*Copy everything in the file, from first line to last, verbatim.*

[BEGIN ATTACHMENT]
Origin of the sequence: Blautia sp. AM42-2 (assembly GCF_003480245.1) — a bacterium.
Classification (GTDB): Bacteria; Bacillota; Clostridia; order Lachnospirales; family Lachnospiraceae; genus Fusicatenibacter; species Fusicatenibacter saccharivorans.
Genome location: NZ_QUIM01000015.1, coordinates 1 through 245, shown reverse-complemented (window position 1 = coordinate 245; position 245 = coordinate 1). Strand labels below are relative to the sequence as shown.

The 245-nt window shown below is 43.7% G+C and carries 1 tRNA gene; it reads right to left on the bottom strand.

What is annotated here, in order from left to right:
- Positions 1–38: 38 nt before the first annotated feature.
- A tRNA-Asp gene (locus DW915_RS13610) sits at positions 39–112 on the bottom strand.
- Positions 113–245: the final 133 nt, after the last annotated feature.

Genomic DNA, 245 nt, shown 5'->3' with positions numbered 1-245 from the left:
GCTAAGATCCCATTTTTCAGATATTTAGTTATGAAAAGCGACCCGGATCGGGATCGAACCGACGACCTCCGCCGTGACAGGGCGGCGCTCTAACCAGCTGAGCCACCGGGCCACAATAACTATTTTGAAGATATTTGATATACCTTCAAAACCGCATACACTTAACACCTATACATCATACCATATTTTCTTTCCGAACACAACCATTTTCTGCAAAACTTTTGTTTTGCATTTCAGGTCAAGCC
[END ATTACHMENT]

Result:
Origin of the sequence: Blautia sp. AM42-2 (assembly GCF_003480245.1) — a bacterium.
Classification (GTDB): Bacteria; Bacillota; Clostridia; order Lachnospirales; family Lachnospiraceae; genus Fusicatenibacter; species Fusicatenibacter saccharivorans.
Genome location: NZ_QUIM01000015.1, coordinates 1 through 245, shown reverse-complemented (window position 1 = coordinate 245; position 245 = coordinate 1). Strand labels below are relative to the sequence as shown.

The 245-nt window shown below is 43.7% G+C and carries 1 tRNA gene; it reads right to left on the bottom strand.

What is annotated here, in order from left to right:
- Positions 1–38: 38 nt before the first annotated feature.
- A tRNA-Asp gene (locus DW915_RS13610) sits at positions 39–112 on the bottom strand.
- Positions 113–245: the final 133 nt, after the last annotated feature.

Genomic DNA, 245 nt, shown 5'->3' with positions numbered 1-245 from the left:
GCTAAGATCCCATTTTTCAGATATTTAGTTATGAAAAGCGACCCGGATCGGGATCGAACCGACGACCTCCGCCGTGACAGGGCGGCGCTCTAACCAGCTGAGCCACCGGGCCACAATAACTATTTTGAAGATATTTGATATACCTTCAAAACCGCATACACTTAACACCTATACATCATACCATATTTTCTTTCCGAACACAACCATTTTCTGCAAAACTTTTGTTTTGCATTTCAGGTCAAGCC